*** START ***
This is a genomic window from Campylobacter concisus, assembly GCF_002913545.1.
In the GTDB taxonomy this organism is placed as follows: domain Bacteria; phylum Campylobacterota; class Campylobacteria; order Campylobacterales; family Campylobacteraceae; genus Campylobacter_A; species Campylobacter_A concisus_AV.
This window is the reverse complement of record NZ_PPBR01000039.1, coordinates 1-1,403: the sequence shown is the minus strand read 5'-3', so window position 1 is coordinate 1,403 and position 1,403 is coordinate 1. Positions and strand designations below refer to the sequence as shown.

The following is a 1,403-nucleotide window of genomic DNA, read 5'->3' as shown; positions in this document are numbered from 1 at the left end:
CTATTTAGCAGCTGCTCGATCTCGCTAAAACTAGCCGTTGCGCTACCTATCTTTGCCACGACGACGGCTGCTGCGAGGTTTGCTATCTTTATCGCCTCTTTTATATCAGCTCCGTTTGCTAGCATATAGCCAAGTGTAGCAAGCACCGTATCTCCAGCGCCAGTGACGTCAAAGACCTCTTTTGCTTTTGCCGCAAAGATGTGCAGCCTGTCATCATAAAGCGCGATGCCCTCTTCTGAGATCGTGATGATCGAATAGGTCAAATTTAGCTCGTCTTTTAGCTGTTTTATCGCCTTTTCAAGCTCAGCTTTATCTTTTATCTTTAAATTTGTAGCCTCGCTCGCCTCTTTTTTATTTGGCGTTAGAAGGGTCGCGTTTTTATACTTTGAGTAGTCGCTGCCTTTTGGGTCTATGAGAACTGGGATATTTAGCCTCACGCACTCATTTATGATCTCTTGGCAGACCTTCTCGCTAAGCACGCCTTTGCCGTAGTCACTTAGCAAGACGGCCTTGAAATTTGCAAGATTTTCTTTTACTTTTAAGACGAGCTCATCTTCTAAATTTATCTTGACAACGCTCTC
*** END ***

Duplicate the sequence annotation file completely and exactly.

This is a genomic window from Campylobacter concisus, assembly GCF_002913545.1.
In the GTDB taxonomy this organism is placed as follows: domain Bacteria; phylum Campylobacterota; class Campylobacteria; order Campylobacterales; family Campylobacteraceae; genus Campylobacter_A; species Campylobacter_A concisus_AV.
This window is the reverse complement of record NZ_PPBR01000039.1, coordinates 1-1,403: the sequence shown is the minus strand read 5'-3', so window position 1 is coordinate 1,403 and position 1,403 is coordinate 1. Positions and strand designations below refer to the sequence as shown.

The following is a 1,403-nucleotide window of genomic DNA, read 5'->3' as shown; positions in this document are numbered from 1 at the left end:
CTATTTAGCAGCTGCTCGATCTCGCTAAAACTAGCCGTTGCGCTACCTATCTTTGCCACGACGACGGCTGCTGCGAGGTTTGCTATCTTTATCGCCTCTTTTATATCAGCTCCGTTTGCTAGCATATAGCCAAGTGTAGCAAGCACCGTATCTCCAGCGCCAGTGACGTCAAAGACCTCTTTTGCTTTTGCCGCAAAGATGTGCAGCCTGTCATCATAAAGCGCGATGCCCTCTTCTGAGATCGTGATGATCGAATAGGTCAAATTTAGCTCGTCTTTTAGCTGTTTTATCGCCTTTTCAAGCTCAGCTTTATCTTTTATCTTTAAATTTGTAGCCTCGCTCGCCTCTTTTTTATTTGGCGTTAGAAGGGTCGCGTTTTTATACTTTGAGTAGTCGCTGCCTTTTGGGTCTATGAGAACTGGGATATTTAGCCTCACGCACTCATTTATGATCTCTTGGCAGACCTTCTCGCTAAGCACGCCTTTGCCGTAGTCACTTAGCAAGACGGCCTTGAAATTTGCAAGATTTTCTTTTACTTTTAAGACGAGCTCATCTTCTAAATTTATCTTGACAACGCTCTC